President Obama has named this week Iron Week in honor of their first album of the new decade and their first album in four years, and to celebrate I thought I would look back at Maiden in the 1990s. My original plan was to review The Final Frontier, but the album is extremely complex and I have not had enough time to fully digest it yet--but look forward to a review post in the near future!
Anyone will tell you that the 80s was Maiden's best decade of songwriting, and they'll probably be right every time. Of course, all good things must come to an end, and with the departure of Adrian Smith in the late 80s, Iron Maiden began to show signs of weakness with the Nirvana and Grunge plagues killing off most GLAM (which is an acronym standing for Gay Los Angeles Music, according to Dave Mustaine) bands and metal as a whole. I will begin by analyzing each of the albums from the 1990s, followed by pointing out the changes the band went through during this time:
No Prayer for the Dying-
In my opinion, this is Iron Maiden's worst album ever released, and most other fans will either agree with me or claim Virtual XI is the worst (more on this later). In this album, we have Iron Maiden getting as close to the mainstream as we will ever see them along with an odd scowl (not quite a scream, not quite a growl) from Bruce Dickinson that was rarely seen but is now on every track. Fans of Dickinson's side project might recognize the scowl from his first solo album, as well as a "Maidenized" version of Bring Your Daughter to the Slaughter which became the band's only #1 single ever. The song has a classic guitar solo sound, but aside from that, it has few redeeming qualities and several odd transitions throughout the song--such as the haunting humming or the clunky guitar strumming from verse to verse. Overall, each song showcases Bruce's new experimental singing style, delivers some new crazy solos from new guitarist Janick Gers, and overall could be easily skipped by most Maiden enthusiasts (with a few selections). Be sure to check out the awesome Holy Smoke video; while not a classic Maiden song, the music video is just silly and adds a great deal to the band's reputation: Holy Smoke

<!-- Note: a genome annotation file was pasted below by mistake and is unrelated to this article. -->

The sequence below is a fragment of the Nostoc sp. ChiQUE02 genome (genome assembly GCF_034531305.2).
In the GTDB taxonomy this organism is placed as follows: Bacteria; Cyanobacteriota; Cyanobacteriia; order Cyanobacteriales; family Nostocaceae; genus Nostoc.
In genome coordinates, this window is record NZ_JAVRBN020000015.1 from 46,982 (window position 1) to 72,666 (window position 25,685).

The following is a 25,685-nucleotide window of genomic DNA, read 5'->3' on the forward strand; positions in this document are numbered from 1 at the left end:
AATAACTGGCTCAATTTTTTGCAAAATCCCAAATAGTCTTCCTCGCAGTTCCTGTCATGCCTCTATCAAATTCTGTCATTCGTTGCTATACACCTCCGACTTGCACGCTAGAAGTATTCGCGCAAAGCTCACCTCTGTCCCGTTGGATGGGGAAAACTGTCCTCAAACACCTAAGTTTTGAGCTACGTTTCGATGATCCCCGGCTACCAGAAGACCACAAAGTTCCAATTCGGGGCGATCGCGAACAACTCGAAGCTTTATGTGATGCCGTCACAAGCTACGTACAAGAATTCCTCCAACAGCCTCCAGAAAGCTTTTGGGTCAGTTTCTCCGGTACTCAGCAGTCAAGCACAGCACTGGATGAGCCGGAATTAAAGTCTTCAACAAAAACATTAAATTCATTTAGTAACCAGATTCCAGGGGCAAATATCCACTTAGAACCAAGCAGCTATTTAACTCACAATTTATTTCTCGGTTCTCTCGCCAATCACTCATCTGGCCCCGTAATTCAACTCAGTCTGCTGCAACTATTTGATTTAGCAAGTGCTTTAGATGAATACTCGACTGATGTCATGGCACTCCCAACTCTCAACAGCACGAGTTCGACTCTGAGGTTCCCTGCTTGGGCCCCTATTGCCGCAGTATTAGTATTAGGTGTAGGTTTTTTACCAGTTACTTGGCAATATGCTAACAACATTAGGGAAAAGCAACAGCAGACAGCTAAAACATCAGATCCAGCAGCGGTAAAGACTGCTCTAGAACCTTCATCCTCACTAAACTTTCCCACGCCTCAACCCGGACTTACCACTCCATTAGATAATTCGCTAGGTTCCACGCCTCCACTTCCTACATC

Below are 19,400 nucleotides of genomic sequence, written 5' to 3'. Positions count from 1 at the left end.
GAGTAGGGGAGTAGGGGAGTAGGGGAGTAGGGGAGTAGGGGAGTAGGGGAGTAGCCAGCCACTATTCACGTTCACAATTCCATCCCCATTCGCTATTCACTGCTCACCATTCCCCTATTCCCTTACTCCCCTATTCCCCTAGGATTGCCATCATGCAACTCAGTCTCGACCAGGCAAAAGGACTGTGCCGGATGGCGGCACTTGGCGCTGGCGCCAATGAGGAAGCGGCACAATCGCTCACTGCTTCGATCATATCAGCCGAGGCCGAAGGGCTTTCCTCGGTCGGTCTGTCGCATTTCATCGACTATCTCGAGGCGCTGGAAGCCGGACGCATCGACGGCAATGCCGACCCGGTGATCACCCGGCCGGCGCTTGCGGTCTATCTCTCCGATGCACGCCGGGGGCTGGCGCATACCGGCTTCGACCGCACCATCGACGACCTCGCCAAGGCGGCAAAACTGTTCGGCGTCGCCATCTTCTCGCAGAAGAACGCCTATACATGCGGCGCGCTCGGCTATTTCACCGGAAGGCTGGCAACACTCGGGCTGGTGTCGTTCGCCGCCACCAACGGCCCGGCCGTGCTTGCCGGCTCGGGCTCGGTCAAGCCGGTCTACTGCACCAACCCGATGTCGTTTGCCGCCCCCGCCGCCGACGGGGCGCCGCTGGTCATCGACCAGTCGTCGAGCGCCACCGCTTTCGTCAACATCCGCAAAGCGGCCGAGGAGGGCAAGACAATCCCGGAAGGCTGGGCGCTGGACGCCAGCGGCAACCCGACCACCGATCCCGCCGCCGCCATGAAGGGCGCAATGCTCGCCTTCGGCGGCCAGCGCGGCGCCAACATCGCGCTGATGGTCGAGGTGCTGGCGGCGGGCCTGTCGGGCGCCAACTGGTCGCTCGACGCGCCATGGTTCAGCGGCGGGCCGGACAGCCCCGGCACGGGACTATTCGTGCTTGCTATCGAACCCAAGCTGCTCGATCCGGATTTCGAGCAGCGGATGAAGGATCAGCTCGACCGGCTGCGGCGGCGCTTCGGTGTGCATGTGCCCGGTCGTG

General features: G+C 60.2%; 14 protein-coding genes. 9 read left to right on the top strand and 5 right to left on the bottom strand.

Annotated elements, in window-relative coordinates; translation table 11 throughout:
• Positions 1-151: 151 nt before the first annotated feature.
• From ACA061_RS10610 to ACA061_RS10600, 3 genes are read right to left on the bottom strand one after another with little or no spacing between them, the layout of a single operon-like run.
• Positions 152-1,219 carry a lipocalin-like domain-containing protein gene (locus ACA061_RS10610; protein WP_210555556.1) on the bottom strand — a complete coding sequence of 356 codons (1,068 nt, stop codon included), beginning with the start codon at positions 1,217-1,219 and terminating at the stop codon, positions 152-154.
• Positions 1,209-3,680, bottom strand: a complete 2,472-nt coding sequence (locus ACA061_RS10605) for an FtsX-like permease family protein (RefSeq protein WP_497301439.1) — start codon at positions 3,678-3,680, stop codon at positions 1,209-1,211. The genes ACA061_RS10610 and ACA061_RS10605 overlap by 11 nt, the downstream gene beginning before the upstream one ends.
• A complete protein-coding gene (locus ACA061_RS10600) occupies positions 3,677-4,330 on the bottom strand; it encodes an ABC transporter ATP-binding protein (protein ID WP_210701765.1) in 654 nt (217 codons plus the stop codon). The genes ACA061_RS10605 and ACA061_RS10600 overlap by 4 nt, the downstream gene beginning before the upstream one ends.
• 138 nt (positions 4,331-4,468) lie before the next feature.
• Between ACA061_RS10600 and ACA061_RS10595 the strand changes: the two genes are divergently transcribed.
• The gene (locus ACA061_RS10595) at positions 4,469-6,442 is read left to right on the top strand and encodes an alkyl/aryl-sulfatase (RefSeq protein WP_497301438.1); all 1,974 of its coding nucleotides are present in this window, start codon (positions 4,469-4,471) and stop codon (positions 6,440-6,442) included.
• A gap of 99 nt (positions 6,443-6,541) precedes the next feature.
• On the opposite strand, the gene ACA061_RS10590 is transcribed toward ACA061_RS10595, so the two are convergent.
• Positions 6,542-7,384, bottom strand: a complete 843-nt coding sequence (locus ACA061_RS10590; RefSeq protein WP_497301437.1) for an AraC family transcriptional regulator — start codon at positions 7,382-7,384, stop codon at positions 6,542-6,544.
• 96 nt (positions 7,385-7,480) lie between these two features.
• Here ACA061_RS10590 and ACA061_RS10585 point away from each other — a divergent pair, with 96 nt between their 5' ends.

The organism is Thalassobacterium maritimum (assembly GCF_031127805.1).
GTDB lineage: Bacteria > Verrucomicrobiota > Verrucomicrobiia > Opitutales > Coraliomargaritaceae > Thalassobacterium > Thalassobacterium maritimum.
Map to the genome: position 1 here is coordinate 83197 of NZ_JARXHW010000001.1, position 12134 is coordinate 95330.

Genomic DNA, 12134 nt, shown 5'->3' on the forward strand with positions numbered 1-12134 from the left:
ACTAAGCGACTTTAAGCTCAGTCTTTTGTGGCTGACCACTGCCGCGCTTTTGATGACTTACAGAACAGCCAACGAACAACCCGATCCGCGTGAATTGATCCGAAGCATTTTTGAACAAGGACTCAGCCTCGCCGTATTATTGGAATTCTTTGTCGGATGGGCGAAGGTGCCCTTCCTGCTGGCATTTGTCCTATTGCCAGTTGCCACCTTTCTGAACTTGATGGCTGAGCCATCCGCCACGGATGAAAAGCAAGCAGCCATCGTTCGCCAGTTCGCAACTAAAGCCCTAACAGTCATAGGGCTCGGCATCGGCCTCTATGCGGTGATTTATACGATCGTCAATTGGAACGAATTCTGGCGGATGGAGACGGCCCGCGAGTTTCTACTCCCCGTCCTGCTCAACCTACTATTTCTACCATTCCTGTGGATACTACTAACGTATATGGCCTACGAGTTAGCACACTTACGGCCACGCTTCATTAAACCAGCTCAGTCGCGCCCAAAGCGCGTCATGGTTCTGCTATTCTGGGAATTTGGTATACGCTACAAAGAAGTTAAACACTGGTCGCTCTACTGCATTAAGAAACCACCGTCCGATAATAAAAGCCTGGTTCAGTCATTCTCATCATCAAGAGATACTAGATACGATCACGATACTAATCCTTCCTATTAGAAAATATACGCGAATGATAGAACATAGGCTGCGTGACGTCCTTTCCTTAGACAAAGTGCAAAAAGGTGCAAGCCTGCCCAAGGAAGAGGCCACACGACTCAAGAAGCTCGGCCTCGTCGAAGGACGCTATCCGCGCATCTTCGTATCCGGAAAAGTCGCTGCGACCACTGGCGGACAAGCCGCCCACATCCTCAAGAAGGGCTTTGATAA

Holy Smoke (video)
What to Avoid:
Bring Your Daughter to the Slaughter
Fear of the Dark-
This album is my personal favorite from the 90s, and most fans will agree upon seeing the title of the album matching up with one of Maiden's most popular songs. Upon first listen, the primary difference the listener will notice between this album and previous efforts is that almost every song is dark or has a dark side, and according to drummer Nicko McBrain, this may be in part to main songwriter Steve Harris going through a divorce at the time. This album contains it all: a few experimental songs, classic Maiden sound, a long-ish length song that would become a fan favorite, and outstanding guitar riffs and solos. The first track, Be Quick or Be Dead, is one of the experimental songs where Maiden cranks up the adrenaline, write some of their fastest riffs and solos, and show Bruce using the scowl he picked up from No Prayer. The song also nabbed the #2 position on the UK charts and had decent air time on MTV.
The next song, From Here to Eternity, was was a bit on the "poppy" side, featuring a sing-along chorus and a music video with explosions, a biker chick, the devil, and the band performing on an island surrounded by lava. Despite not being the classic sound I love, Beavis and Butthead gave the video a positive review, and in the end, isn't that the only thing that matters?